The Prince

The Prince

Niccolo Machiavelli\'s The Prince examines
the nature of power and his views of power are still somewhat in existence
today. I\'ll discuss this in this essay, emphasizing the following theses.

Machiavelli discusses power over the people, dictatorial power, and power
with people, shared power. While it is possible for power with to attain
greater prevalence in society, it will not completely eliminate power over.

In The Prince, Machiavelli discusses two distinct groups of people, the
political elite, including nobles and other princes, and the general public.

Today in the United States, the first group, the political elite, includes
political leaders, religious leaders, business leaders and the leaders
of strong lobbying groups. The composition of the general public has changed
little from Machiavelli\'s time.

Machiavelli concentrates on relations between
the prince and the political elite. He claims that ambition and dictatorial
power drive most nobles and princes. A prince must act with dictatorial
power in order to maintain his position. Machiavelli assumes that shared
power will not be effective with nobles, since "whether men bear affection
depends on themselves, but whether they are afraid will depend on what
the ruler does" (Machiavelli, p.60-61). Since the nobles are unforgiving
and greedy it would be dangerous if not downright suicidal for a prince
to rely on their good will.

Equally important, Machiavelli states that
a prince, a political leader, has different concerns than the general public.

For a prince personal actions, which would be considered immoral or unvirtuous,
may save lives or help the prince\'s country. In this way a prince is not
immoral, but instead acts with a morality different in nature from the
general public. Machiavelli gives several examples of this. Miserliness
is considered a fault. Yet, a miserly prince "will come to be considered
more generous when it is realized that his revenues are sufficient to defend
himself against enemies that attack him, and to undertake campaigns without
imposing special taxes on the people" (p.56). Likewise, starting a war
is considered an immoral act by many. Yet, a prince should not allow troubles"to develop in order to avoid fighting a war for wars can not really be
avoided, but are merely postponed to the advantage of others" (p.11). Avoiding
war may cause more suffering among the people than starting war. For example,
many believe that World War II could have been avoided, saving tens of
millions of lives, had England and France not pursued a policy of appeasement
towards the Germans.

While Machiavelli emphasizes power over
in relations between the political elite, he discusses a different kind
of power in the relations between a prince and the general public. Machiavelli
notes that a prince can share power with the people, since a prince can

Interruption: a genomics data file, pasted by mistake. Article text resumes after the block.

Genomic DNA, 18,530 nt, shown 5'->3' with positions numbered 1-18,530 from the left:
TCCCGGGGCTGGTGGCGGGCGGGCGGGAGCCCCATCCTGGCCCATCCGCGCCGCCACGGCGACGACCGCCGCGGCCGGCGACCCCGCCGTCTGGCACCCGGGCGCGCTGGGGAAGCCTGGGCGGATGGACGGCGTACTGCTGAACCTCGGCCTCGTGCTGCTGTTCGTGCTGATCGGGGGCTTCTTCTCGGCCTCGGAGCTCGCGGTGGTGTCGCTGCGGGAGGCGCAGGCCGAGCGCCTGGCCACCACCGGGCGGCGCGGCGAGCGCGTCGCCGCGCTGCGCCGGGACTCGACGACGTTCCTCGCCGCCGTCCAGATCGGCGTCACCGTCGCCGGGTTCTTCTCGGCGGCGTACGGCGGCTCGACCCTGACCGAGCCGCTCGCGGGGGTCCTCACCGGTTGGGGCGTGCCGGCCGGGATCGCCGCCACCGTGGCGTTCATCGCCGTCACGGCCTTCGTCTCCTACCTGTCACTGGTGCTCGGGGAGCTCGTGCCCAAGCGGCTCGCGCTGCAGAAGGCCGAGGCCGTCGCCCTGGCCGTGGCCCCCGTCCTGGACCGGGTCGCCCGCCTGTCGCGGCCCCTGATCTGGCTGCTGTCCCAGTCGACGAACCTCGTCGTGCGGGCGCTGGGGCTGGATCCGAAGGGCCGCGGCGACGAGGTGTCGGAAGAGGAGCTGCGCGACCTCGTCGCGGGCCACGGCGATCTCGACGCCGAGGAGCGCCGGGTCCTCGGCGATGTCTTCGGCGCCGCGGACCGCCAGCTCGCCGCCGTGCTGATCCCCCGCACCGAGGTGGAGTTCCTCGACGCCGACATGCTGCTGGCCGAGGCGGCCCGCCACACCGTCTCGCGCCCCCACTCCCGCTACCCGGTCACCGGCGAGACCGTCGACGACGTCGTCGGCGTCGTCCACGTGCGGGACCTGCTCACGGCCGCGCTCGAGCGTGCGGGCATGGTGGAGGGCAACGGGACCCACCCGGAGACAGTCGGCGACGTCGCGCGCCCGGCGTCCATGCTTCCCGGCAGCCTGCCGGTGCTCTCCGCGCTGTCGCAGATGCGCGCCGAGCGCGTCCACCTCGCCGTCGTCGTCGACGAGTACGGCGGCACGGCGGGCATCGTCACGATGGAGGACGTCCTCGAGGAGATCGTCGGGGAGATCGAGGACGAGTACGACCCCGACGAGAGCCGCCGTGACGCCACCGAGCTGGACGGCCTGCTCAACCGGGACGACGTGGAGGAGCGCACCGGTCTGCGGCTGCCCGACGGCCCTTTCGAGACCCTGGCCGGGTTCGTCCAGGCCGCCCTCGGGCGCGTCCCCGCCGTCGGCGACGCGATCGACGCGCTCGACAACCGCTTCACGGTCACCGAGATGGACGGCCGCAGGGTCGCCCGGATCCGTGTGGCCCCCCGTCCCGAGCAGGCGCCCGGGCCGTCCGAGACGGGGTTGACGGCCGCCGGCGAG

trust the people much more than he can trust the nobles. Nobles "can not
be satisfied if a ruler acts honorably but the people can be thus satisfies,
because their aims are more honorable than those of the nobles are: for
the latter only want to oppress and the former only want to avoid being
oppressed" (p.35). The people are not unforgiving and greedy so the prince
can place more trust in the people. Since the public can be trusted, the
prince can empower the people. An empowered public will protect the ruler
rather than overthrow him. Machiavelli suggests providing people with power
in terms of arms, since "when you arm them, these weapons become your own"
(p. 72). In this way power is an increasing resource, sharing power with
the people can result in greater power for the people and for the prince.

Finally Machiavelli notes that inherent
power of the public, which exists despite the dictatorial power that any
prince exercises. When discussing fortresses, he states that "the best
fortress a ruler can have is not to be hated by the people, for if you
possess fortresses and the people hate you, having fortresses will not
save you" (p.75). Machiavelli does not disregard shared power as a potentially
successful way to govern, but only notes that dictatorial power can not
be used exclusively in governing.

Even in relations with the general public,
which can include shared power, the prince can not act in ways that might
be considered virtuous for the general citizen. People expect leaders to
act differently than themselves. Machiavelli notes that people are interested
in appearances and results. A leader must seem resolute and moral to the
people, and show positive results from his leadership. The most important
thing for a leader to do is to avoid being hated or despised by the public,
which could occur if a prince took people\'s property. For the public, more
than the form